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Baby Boomers: The Beatles

On Feb. 9, four young men from Liverpool, England, landed on the shores of America — on the stage of the “Ed Sullivan Show” — and the United States and the world have never been the same.

They not only changed our music, but they changed our culture.

Some writers put the invasion by the Beatles and the assassination of J.F. Kennedy in the same paragraph, if not in the same sentence. That this nation lost its innocence in Dallas, and with the Beatles this country was rejuvenated.

(One writer stated that Baby Boomers (1946-64) could be separated into two groups — those who could remember where they were when Kennedy was killed and those who couldn’t.)

From 1960 until November 1963 was a time that was sometimes called the American Camelot. With the election of JFK the nation moved into an exciting time. We followed the Kennedys as they played touch football, went boating and entertained some of the best minds on the planet in the White House.

Nov. 22, 1963, ended this nation’s love affair with American Camelot.

Enter the Beatles.

Before the Fab Four, no British group could turn on the American teens’ love for their music. Cliff Richards, the British answer to Elvis, had moderate success with records and movies, but not many really noticed.

The Beatles were big in England and parts of Europe, but their manager, Brian Epstein, could not break into the American music scene. He was even told that drums and guitars were not what the teens wanted. (Duane Eddy and the Ventures were the biggest guitar and drum bands, but were instrumental groups only.)

Breaking into the music business in the United States meant the big time for any group.

Ed Sullivan was at a British airport when hundreds of screaming teenagers arrived and closed down the airport. He thought it must be royalty or some head of government that the crowds had come to see. When he found out it was the Beatles he insisted on having them on his show.

On Feb. 9, 1964, Ed introduced John, Paul, George and Ringo to the American public.

“I left school for home to watch the Beatles on TV wearing my hair combed back like Elvis, but I came to school the next morning wearing a Beatle cut,” stated one fan.

They say that the night the Beatles were on the “Ed Sullivan Show” the crime rate in the United States dropped. At school, the next day, everyone talked about the show.

American teens started wearing their hair to look like the Beatles. And when the Fab Four started wearing wild and colorful clothes, so did we. Record sales went off the charts.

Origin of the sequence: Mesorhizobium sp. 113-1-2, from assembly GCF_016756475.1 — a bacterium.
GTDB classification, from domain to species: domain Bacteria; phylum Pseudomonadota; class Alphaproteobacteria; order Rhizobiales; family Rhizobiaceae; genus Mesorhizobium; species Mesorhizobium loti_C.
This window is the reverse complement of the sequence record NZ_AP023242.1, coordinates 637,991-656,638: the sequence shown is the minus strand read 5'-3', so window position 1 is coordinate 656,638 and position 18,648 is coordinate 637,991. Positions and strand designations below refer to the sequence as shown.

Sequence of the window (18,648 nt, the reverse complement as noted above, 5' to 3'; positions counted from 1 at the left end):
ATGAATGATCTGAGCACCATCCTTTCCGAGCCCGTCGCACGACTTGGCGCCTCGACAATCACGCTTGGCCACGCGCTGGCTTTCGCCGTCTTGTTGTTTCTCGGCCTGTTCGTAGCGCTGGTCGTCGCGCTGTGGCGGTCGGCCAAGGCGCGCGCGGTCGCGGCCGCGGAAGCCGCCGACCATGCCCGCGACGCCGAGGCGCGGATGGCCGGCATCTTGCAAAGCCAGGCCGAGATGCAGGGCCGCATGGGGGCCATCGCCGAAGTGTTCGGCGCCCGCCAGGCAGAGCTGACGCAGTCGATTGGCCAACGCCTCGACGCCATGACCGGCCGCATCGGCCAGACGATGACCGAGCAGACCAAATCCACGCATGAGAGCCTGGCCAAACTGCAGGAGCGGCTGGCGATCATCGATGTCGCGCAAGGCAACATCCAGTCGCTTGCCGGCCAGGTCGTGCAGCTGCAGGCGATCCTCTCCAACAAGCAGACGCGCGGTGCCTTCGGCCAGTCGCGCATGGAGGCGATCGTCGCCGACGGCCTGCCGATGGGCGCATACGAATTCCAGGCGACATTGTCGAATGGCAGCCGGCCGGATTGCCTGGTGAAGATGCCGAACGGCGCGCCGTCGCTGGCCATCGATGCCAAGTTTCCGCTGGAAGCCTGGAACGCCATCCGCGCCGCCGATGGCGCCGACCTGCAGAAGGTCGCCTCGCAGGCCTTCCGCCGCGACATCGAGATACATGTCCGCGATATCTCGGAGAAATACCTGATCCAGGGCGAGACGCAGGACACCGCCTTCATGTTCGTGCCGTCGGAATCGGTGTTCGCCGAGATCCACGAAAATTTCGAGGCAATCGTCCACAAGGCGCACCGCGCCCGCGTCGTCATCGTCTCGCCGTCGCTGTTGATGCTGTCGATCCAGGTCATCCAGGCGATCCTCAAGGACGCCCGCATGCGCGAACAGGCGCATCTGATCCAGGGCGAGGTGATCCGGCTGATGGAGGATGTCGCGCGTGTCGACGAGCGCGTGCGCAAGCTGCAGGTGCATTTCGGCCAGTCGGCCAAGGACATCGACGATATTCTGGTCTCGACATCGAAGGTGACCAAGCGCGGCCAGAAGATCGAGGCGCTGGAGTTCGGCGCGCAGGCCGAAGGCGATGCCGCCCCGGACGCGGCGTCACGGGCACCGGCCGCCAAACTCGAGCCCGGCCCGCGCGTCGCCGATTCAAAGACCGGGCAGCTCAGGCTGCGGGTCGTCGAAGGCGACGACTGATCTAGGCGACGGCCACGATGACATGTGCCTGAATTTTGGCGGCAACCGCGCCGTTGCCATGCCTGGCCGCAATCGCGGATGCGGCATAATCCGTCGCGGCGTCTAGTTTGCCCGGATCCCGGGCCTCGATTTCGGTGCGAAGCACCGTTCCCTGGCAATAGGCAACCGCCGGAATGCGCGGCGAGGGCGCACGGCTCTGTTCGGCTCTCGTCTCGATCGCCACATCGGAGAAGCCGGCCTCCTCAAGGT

The country could not get enough of the Beatles. They were in every newspaper and magazine. Wherever they went, whatever they did was photographed and written about and dispatched throughout the world.

Every record they put out became a No. 1 hit. In fact, at one time the top five records all belonged to the Beatles. “Can’t Buy Me Love” sold more than a million copies before it even was released.

The media suggested that their songs were not that good and were only hits because the Beatles performed them. Lennon and McCartney ended up writing hits for three other groups. “Bad To Me” was a hit for Billy J. Kramer and the Dakotas, “A World Without Love” made Peter and Gordon famous. And “I Wanna Be Your Man” got the Rolling Stones on their way to rock ‘n’ roll history.

Then they made a movie that is considered by many one of the best of its kind. “A Hard Day’s Night” showed the Beatles as they were. We heard their music and saw their comic side. We fell in love with Beatlemania.

As they put on concerts all around the world they realized they were too big to tour. When the president of the Philippines asked them to visit his wife after the concert, they declined. Marcos then took away their guards and the Beatles barely made it out of the country.

At the concerts the crowds were so noisy that the band members couldn’t even hear themselves. They then decided to just put out music from the studio on Abbey Road and not tour anymore. (Years later they were offered $50 million to put on one concert, but turned it down.)

They changed the course of rock and roll by changing its music with every song. At first they were playing others’ tunes, but had written many songs themselves. Once they convinced the record companies to record their music, the fans wanted nothing more.

For the last 40 years fans have been getting together to celebrate in a three-day fest. This year’s get-together will feature Peter Asher from Peter and Gordon, Donavan, Chad and Jeremy, and Billy J. Kramer. There is also a 40-page catalog featuring everything by the Beatles, from CDs to ties to Christmas ornaments. Not too many bands can claim a three-day fest and a catalog.

When Revolver (album) came out I wanted to return it — this wasn’t the music I wanted to hear. I didn’t think it was rock ‘n’ roll enough. (I later changed my mind.)

Today it is considered one of the greatest albums recorded because it changed the way music was recorded; everything about it was so different. R&R had moved into a different era, moved by the music of the Beatles.